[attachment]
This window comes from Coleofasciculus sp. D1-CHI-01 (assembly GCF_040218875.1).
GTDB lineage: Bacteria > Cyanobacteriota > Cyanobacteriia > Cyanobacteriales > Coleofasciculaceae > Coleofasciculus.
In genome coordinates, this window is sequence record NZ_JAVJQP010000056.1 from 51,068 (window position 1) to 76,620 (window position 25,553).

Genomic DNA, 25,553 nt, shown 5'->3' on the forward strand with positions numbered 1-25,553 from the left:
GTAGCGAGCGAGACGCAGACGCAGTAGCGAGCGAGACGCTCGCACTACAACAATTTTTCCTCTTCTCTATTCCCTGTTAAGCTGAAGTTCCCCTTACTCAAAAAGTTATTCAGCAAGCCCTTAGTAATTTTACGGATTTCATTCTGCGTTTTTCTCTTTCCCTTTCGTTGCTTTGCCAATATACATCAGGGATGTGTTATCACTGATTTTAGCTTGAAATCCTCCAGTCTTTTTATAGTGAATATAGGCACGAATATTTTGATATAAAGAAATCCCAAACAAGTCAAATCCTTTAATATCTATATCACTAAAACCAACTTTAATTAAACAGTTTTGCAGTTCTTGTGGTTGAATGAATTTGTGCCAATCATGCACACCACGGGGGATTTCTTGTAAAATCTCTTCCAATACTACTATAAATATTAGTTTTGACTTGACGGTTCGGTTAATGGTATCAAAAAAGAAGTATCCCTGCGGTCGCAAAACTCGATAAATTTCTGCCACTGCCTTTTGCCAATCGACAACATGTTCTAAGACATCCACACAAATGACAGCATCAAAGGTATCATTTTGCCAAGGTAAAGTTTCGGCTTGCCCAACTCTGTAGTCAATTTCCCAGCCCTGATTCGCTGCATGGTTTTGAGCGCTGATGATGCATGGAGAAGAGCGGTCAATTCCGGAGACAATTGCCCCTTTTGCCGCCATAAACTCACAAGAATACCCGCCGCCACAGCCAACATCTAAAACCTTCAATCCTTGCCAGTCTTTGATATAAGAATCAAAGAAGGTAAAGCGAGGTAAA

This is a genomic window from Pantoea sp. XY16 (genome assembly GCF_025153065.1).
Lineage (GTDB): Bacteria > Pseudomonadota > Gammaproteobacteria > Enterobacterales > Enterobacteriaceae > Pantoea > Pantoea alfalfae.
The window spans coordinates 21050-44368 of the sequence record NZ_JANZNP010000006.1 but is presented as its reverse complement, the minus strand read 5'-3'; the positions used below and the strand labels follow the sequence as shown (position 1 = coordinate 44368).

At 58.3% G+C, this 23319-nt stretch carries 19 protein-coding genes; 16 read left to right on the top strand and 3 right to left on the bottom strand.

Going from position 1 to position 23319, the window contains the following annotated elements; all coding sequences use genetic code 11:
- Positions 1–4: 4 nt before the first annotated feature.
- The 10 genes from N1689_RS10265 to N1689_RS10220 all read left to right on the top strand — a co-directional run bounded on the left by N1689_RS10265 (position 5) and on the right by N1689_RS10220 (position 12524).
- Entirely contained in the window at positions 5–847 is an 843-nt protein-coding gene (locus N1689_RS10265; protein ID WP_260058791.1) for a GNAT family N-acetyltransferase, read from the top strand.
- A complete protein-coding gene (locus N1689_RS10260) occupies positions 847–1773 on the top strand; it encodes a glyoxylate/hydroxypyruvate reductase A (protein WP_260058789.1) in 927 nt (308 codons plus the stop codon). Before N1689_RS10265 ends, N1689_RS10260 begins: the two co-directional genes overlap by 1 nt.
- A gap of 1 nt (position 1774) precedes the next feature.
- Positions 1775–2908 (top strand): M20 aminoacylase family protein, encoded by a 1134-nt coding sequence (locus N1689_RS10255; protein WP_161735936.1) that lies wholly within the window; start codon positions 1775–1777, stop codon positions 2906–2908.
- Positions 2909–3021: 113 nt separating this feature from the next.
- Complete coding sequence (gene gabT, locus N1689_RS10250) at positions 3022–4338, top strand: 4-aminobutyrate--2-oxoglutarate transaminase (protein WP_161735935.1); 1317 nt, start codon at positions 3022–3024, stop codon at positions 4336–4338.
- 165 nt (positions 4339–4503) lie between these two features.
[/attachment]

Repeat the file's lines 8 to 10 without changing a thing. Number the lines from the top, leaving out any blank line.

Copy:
The window spans coordinates 21050-44368 of the sequence record NZ_JANZNP010000006.1 but is presented as its reverse complement, the minus strand read 5'-3'; the positions used below and the strand labels follow the sequence as shown (position 1 = coordinate 44368).

At 58.3% G+C, this 23319-nt stretch carries 19 protein-coding genes; 16 read left to right on the top strand and 3 right to left on the bottom strand.

Going from position 1 to position 23319, the window contains the following annotated elements; all coding sequences use genetic code 11: